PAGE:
As shown in FIG. 5, in the use the finning tool for curved surfaces is set with respect to the tube T in such a way to face a portion of lateral surface of the tube itself with main flank 16, the tube being perpendicular to the plane of drawings; in this way, due to the conic shape of flank 16, cutting edge 14 is inclined with respect to the profile of tube T so as to produce an inclined cut on its surface. In the present case the advance or feed motion can be continuous, when helical fins have to be formed, or discontinuous for parallel fins, while cutting motion can be imparted to the tool (arrow M) or to tube T (arrow L) indifferently.
The orientation of the head of the tool according to the invention with respect to the shank of the tool itself may be different from the one shown in FIGS. 2 to 5, depending on the type of machine-tool for which the tool itself is designed to be mounted. Nevertheless the characterizing shape of cutting edge 4, 14 will remain unchanged.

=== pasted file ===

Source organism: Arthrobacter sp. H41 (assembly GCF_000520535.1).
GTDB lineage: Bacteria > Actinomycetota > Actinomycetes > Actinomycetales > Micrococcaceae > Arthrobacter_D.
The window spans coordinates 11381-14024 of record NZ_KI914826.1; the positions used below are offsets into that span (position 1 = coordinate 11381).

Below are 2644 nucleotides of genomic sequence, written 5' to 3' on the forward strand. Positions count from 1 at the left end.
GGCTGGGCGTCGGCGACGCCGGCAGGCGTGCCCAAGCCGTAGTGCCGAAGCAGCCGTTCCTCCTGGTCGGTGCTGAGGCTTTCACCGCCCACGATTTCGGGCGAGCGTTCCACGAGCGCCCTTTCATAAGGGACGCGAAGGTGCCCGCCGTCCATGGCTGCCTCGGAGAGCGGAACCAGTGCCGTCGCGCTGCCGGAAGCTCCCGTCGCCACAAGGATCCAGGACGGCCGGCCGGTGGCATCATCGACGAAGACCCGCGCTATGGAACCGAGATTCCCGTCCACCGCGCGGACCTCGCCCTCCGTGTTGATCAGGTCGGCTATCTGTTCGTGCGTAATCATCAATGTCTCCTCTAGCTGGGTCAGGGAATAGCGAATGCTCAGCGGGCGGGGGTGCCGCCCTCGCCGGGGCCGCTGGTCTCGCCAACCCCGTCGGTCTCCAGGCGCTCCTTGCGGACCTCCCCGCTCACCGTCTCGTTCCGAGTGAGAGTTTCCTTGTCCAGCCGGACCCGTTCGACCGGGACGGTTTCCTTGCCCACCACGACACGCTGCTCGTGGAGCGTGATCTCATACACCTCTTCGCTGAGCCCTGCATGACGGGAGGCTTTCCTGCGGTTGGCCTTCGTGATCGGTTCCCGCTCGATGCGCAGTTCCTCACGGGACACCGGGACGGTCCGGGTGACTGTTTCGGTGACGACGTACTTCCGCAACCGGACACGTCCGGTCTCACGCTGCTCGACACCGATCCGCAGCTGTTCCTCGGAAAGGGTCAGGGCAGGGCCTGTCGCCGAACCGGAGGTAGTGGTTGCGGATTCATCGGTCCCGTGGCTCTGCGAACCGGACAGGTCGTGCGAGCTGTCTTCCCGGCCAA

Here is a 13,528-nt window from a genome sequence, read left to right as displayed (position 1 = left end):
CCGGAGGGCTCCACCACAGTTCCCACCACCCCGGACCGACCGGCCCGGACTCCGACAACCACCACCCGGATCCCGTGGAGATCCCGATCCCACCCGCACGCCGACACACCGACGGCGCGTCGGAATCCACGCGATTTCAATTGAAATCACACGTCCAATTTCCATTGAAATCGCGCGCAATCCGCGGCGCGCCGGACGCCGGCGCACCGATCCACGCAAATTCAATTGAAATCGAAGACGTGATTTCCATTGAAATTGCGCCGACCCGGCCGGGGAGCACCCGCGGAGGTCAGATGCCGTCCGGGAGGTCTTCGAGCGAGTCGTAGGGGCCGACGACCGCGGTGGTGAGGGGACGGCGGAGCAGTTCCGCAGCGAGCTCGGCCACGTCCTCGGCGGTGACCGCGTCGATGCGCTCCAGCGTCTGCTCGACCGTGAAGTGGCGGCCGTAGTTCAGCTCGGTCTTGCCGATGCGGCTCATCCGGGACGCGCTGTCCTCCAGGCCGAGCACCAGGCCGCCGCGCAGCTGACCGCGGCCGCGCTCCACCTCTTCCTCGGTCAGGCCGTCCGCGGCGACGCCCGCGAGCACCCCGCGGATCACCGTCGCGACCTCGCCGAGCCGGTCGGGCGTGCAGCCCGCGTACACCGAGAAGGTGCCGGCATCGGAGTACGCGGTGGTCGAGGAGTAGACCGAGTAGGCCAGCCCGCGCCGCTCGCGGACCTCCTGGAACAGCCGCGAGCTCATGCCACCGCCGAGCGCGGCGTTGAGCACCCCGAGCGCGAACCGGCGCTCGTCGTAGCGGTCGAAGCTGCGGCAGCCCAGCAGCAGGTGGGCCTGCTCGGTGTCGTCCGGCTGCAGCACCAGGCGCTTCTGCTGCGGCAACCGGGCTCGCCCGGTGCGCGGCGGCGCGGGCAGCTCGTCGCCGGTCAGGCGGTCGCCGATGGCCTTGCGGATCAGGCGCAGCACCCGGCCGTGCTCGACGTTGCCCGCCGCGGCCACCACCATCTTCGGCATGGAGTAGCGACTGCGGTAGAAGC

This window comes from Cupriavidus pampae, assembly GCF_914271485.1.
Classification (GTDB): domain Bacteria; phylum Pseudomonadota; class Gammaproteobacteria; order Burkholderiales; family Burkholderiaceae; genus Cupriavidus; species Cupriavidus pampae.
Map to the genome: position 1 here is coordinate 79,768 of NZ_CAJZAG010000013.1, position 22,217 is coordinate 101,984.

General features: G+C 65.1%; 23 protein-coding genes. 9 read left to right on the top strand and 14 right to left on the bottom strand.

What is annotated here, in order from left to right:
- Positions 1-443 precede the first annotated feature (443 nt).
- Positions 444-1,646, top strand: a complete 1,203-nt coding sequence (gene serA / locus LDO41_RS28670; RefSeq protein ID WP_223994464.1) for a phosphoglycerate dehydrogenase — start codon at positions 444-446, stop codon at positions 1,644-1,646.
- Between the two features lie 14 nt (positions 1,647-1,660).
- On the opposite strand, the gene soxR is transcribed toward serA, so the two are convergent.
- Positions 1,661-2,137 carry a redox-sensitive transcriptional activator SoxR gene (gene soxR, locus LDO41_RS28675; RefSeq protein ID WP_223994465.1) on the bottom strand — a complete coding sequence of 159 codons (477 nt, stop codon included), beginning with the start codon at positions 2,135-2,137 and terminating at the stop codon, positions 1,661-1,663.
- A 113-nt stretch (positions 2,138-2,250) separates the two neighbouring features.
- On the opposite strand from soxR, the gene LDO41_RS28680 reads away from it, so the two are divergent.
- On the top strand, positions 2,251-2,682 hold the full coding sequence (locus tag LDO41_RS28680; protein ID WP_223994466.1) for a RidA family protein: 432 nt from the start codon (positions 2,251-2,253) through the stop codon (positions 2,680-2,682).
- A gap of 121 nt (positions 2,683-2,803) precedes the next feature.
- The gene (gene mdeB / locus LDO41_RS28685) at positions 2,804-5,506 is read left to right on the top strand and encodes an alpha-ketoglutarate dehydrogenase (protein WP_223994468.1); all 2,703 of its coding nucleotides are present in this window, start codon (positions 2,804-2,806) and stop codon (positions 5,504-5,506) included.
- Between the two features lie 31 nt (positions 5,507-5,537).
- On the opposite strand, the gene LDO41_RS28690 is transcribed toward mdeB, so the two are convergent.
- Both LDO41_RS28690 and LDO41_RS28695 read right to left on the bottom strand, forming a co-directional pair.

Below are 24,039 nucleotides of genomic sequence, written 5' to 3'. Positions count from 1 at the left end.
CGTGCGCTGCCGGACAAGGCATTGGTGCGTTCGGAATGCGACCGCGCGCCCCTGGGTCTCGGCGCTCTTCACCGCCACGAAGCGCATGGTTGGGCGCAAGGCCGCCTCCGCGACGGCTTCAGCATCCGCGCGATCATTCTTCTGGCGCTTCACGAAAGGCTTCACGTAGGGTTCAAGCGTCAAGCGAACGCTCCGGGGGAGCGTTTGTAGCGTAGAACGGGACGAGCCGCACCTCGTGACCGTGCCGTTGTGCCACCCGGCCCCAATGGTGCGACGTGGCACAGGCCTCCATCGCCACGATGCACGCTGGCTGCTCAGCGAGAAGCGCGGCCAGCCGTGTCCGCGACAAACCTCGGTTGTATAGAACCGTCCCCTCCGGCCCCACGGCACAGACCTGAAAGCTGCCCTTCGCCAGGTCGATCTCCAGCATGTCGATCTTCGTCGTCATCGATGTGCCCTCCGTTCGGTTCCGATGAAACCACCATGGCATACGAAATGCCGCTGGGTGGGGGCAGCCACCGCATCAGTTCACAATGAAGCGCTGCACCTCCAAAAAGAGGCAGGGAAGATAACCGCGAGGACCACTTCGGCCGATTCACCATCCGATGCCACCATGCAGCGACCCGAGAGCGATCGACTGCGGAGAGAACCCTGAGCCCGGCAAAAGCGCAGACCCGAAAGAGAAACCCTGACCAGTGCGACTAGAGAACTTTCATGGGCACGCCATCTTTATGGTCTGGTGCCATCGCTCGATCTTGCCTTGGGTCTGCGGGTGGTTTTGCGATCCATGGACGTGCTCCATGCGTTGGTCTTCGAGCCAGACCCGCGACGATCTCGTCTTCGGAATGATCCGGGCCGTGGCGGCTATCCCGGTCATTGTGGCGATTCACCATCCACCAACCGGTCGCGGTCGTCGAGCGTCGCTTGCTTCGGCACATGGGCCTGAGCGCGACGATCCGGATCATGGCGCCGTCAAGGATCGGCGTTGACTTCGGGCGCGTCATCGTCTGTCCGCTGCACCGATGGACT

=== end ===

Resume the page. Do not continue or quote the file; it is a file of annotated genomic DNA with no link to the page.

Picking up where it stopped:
The working of the tool of the present invention is more fully shown in FIGS. 6-8, which show the interaction of the tools of FIGS. 1 and 2 on a surface.
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|U.S. Classification||72/325, 29/890.05, 72/71|
|International Classification||B21C37/20, B21D31/00|
|Cooperative Classification||B21J5/12, B21D31/00, Y10T29/49385, B21C37/20|
|European Classification||B21C37/20, B21D31/00|
|Oct 27, 1987||CC||Certificate of correction|
|Dec 6, 1990||FPAY||Fee payment|
Year of fee payment: 4
|Jan 24, 1995||REMI||Maintenance fee reminder mailed|
|Jun 18, 1995||LAPS||Lapse for failure to pay maintenance fees|
|Aug 29, 1995||FP||Expired due to failure to pay maintenance fee|
Effective date: 19950621